November 15, 2005 > Csárdás is coming!
Csárdás is coming!
by Kálmán Dreisziger
The Tri-Cities area is known as a “melting pot” of cultures and languages. While recent immigration has come primarily from Asia, the Indian Subcontinent and the Far East, settlers of Southern Alameda and NorthernSanta ClaraCounties defy strict compartmentalization. Among the ethnic influences sprinkled throughout the Tri-Cities are descendents of Central Europe who bring their own unique perspective to life including artistic expression.
Csárdás, the so-called “Tango of the East” and the national dance of Hungary, is an embodiment of the CarpathianBasin. Inhabitants of the area include Slovak, Goral, Transylvanian-Romanian, Polish Highlanders, Croatians, Serbs and Gypsy peoples who were known as “women of regal bearing and men whose verve, strength and native elegance was legendary.” A rare opportunity to not only see, but feel the beat of these intense and spectacular dances comes to the OhloneSmithCenter for one night, Friday, November 18th.
Those who choose to see, listen and experience the rhythms of Central Europe will be transported by fiery Gypsy music and dancing that transmits power and individuality, exposing the roots of traditional European village life. The following article will explain and invite all to experience Csárdás!
Preachers denounced it. Aristocrats disowned it. Yet it captured the hearts of the common people. Fueled by the fiery music of gypsy violins, the Csárdás also captivated and inspired great romantic composers like Brahms and Liszt, who made it famous throughout the musical world.
In Hungary and Slovakia the Csárdás rose to become the symbolic expression of the "national" soul. That's a triumphant procession for a relative upstart among central Europe's dances. After all, the Csárdás is hardly 200 years old. But while it's certain that the dance didn't ride into Central Europe with the conquering Magyar horsemen a thousand years ago, it's also safe to say that it has real roots that spread deep and wide into older, perhaps ancient layers of music and dance.
Like all new dance styles, the Csárdás was born of a musical transformation. Musicologists now agree that Csárdás music is a mutation of earlier folk music. And, while this new music was born in central Hungary, it incorporated influences from as far away as the Polish Krakowiak.
The Csárdás is an improvised dance. The man leads his partner as he would in most "modern" couple dances. However, unlike the polka and the waltz - two dance fashions born around the same time - the Csárdás has a far richer repertoire of steps for the dancers to choose from. More importantly, the Csárdás maintains a tradition of individual and couple dancing that goes back to much older dances throughout Europe. In fact, Flemish peasants of the 16th century, freeze-framed by Brueghel's art, seem to be performing dances that still come to life on the feet of old Transylvanian villagers today.
The roots of the Csárdás go back not only in time, they spread out geographically, incorporating elements of the Ugrós dance from Hungary, the Forgatós and Invirtita from Transylvania and the Friska from Slovakia.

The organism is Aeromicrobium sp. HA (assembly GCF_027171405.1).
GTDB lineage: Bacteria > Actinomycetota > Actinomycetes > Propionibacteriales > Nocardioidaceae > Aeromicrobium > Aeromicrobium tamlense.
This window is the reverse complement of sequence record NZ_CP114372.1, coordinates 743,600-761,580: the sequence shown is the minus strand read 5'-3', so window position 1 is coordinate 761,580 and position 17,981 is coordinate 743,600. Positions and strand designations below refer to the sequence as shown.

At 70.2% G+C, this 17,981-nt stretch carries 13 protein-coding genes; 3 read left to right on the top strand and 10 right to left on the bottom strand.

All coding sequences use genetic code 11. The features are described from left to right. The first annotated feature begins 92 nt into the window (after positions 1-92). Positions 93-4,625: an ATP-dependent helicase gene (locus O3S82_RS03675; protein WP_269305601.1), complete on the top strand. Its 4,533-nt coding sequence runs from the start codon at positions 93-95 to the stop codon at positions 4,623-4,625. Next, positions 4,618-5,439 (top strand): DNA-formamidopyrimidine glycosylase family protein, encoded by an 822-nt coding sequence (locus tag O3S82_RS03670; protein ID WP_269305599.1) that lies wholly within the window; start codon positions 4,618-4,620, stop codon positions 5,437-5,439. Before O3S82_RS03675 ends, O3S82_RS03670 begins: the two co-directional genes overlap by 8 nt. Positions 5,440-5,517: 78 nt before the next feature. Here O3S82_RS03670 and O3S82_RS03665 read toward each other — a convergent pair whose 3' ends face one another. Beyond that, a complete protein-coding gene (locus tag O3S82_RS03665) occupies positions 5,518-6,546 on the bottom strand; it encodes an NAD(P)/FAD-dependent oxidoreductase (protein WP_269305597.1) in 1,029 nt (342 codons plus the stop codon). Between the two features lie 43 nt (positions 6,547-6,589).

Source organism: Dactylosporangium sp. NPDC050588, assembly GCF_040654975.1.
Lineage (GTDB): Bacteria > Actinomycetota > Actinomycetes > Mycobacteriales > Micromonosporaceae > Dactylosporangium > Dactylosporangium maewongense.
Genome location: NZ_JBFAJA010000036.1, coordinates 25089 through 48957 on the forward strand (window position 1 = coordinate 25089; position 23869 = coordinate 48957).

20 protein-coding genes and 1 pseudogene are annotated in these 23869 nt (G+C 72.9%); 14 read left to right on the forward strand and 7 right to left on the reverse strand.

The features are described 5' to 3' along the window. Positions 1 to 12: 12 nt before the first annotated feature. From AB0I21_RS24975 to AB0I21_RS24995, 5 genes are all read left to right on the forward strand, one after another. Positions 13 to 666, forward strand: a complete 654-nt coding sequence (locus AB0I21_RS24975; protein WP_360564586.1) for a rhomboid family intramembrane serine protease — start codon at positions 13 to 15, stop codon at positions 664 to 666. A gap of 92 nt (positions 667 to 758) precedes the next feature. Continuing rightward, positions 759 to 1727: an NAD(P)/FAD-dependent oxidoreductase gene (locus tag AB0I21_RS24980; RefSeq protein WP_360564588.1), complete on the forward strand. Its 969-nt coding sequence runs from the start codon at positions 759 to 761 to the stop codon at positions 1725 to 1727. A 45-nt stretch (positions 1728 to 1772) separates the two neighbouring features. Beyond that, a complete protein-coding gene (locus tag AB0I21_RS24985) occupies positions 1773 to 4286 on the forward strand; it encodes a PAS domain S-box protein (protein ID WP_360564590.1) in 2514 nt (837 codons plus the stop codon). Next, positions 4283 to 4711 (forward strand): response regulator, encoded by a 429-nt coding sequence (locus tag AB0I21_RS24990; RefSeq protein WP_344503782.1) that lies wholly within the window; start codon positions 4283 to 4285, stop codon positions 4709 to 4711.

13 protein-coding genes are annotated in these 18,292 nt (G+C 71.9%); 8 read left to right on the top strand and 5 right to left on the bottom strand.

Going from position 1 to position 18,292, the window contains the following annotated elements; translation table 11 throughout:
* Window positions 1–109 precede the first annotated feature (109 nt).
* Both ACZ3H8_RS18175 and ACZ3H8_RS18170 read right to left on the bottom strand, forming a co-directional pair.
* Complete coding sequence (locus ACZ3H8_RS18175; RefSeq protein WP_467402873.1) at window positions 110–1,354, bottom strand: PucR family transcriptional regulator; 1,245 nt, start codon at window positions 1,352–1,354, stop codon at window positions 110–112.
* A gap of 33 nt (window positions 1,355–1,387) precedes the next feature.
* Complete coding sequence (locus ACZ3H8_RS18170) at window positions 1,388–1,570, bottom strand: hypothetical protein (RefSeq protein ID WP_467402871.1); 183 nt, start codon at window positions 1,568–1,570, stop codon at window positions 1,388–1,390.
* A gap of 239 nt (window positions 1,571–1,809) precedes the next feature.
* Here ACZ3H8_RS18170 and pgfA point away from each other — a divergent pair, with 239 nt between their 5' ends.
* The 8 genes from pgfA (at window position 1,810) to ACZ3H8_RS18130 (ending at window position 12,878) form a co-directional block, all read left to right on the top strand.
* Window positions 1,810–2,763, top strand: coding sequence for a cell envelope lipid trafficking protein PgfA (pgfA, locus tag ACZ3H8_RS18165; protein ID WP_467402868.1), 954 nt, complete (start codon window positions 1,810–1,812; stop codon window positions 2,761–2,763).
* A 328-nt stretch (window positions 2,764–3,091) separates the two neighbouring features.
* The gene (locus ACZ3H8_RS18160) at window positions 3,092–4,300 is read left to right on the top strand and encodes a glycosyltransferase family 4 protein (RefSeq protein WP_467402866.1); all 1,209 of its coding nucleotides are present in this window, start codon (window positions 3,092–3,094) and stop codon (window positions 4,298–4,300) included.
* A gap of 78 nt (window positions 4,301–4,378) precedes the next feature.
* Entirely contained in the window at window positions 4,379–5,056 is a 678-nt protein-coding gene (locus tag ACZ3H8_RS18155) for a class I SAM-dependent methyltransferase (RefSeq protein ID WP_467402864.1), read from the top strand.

One of the striking characteristics of the Csárdás is that it has a slow and a fast part. And in the fast Csárdás, the partners often separate to dance apart, teasing each other in a romantic dance-relationship that brings possibilities for playfulness and enticement to the Csárdás. The man's part in this love play often changes into a virtuoso performance that can include spectacular boot-slapping sequences. These male solos are not merely about showing off; they are the remnants of much older men's dance traditions re-interpreted in the Csárdás.
The most ancient of these men's dances were victory dances done with weapons, often swords. Gypsy traditions in Northeastern Hungary have kept alive a curiously exciting bridge between the weapons dance and couple dancing: a man and woman dance together, never touching, the man twirling a stick as he would in a fight; the woman defenseless, places complete trust in her partner, the dance itself her only weapon.
Although the Csárdás is known and loved in all areas of the CarpathianBasin, the local variants are often surprisingly different. In Transylvania, for example, mountainous terrain and bad roads still combine to keep villages isolated. The result is that the people of one village may not recognize the Csárdás done by other villagers a mere dozen miles away.
The Csárdás is a dance tradition whose domain stretches from Croatia in the south to Poland in the north; from Austria in the west to the Ukraine in the east. It can be simple and slow. It can be fast and furious. It can be romantic love play. It can be a dynamic exhibition piece. The music can be fiery, intense or exotic, but it can also strike the familiar chords played by café-gypsy orchestras resembling the music often heard in classical compositions of Liszt, Brahms and other composers.
The Csárdás is a complex, multi-layered, living tradition that's still guaranteed to set toes tapping and hearts beating faster.
Kálmán Dreisziger is a Hungarian folkdance expert, researcher, choreographer and has been the director of several Hungarian performing ensembles. He is also an advertising executive living in Montreal.
Csárdás – The Tango of the East
Friday, November 18
43600 Mission Blvd., Fremont